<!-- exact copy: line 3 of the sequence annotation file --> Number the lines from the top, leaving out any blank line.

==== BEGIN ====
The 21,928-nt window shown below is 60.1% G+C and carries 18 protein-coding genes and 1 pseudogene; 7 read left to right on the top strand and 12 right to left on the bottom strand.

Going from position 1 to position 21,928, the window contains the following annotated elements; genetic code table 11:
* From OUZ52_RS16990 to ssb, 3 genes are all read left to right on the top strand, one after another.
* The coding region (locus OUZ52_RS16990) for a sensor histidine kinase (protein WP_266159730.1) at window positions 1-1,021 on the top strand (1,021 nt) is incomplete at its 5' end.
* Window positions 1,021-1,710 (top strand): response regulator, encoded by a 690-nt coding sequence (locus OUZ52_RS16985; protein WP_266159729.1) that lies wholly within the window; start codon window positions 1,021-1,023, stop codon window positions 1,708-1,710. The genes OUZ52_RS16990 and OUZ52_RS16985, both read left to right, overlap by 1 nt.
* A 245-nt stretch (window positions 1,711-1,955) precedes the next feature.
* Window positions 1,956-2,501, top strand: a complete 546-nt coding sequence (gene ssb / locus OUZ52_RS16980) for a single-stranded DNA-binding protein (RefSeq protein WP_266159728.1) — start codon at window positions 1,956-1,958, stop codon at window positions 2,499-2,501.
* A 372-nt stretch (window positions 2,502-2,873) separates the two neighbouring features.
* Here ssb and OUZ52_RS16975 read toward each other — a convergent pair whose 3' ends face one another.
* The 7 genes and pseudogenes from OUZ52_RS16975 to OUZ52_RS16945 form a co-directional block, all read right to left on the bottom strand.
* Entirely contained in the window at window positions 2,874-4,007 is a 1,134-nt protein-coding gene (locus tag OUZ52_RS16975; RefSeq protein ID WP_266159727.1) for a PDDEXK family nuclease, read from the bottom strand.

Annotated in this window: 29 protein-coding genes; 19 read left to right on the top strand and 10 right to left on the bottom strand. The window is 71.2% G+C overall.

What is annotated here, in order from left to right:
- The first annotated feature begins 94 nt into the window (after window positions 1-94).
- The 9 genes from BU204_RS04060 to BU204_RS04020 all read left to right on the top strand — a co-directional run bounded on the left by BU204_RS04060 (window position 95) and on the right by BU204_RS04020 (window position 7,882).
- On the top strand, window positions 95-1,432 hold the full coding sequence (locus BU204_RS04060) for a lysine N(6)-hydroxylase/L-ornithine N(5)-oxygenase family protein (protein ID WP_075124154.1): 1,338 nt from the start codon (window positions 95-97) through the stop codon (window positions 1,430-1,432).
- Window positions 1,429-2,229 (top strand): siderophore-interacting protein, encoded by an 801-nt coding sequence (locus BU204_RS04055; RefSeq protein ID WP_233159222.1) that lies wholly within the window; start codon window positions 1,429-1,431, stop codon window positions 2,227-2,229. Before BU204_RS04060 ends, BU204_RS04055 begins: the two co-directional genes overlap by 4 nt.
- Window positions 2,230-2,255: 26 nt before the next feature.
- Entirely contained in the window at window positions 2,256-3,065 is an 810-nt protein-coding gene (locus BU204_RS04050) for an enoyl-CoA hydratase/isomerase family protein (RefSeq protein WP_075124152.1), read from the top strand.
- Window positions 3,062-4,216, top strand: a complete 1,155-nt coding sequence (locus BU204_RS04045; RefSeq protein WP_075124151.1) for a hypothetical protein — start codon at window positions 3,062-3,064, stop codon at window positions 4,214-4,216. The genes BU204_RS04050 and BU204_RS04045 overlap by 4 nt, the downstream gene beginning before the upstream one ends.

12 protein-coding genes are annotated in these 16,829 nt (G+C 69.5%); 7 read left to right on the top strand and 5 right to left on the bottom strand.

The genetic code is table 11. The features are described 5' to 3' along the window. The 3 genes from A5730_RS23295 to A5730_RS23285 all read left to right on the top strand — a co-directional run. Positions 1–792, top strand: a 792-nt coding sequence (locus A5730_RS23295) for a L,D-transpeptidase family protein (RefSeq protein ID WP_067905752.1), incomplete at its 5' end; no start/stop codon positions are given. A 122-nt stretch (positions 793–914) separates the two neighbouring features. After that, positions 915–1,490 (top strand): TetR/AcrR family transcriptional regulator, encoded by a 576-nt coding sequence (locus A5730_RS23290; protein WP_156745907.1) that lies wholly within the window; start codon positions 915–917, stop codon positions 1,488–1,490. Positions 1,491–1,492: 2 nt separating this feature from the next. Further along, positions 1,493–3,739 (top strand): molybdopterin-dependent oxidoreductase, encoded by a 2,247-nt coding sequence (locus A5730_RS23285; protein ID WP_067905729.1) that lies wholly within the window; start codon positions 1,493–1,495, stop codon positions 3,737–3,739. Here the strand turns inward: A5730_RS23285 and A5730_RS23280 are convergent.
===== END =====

* From OUZ52_RS16990 to ssb, 3 genes are all read left to right on the top strand, one after another.